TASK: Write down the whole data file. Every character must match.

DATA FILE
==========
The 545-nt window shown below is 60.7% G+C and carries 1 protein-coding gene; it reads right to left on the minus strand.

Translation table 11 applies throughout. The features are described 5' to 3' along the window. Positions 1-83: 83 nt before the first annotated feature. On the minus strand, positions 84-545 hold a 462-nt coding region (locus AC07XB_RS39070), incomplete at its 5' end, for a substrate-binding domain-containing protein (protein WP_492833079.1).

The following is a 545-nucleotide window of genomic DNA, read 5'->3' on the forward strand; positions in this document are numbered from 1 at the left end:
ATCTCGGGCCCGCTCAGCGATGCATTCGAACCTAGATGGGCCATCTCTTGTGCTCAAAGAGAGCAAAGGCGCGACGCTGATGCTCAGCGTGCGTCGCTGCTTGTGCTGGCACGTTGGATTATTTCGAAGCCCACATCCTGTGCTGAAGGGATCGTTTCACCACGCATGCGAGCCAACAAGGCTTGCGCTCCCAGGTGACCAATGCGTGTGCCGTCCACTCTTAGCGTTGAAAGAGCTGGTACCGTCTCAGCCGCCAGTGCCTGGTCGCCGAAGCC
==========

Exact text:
The 545-nt window shown below is 60.7% G+C and carries 1 protein-coding gene; it reads right to left on the minus strand.

Translation table 11 applies throughout. The features are described 5' to 3' along the window. Positions 1-83: 83 nt before the first annotated feature. On the minus strand, positions 84-545 hold a 462-nt coding region (locus AC07XB_RS39070), incomplete at its 5' end, for a substrate-binding domain-containing protein (protein WP_492833079.1).

The following is a 545-nucleotide window of genomic DNA, read 5'->3' on the forward strand; positions in this document are numbered from 1 at the left end:
ATCTCGGGCCCGCTCAGCGATGCATTCGAACCTAGATGGGCCATCTCTTGTGCTCAAAGAGAGCAAAGGCGCGACGCTGATGCTCAGCGTGCGTCGCTGCTTGTGCTGGCACGTTGGATTATTTCGAAGCCCACATCCTGTGCTGAAGGGATCGTTTCACCACGCATGCGAGCCAACAAGGCTTGCGCTCCCAGGTGACCAATGCGTGTGCCGTCCACTCTTAGCGTTGAAAGAGCTGGTACCGTCTCAGCCGCCAGTGCCTGGTCGCCGAAGCC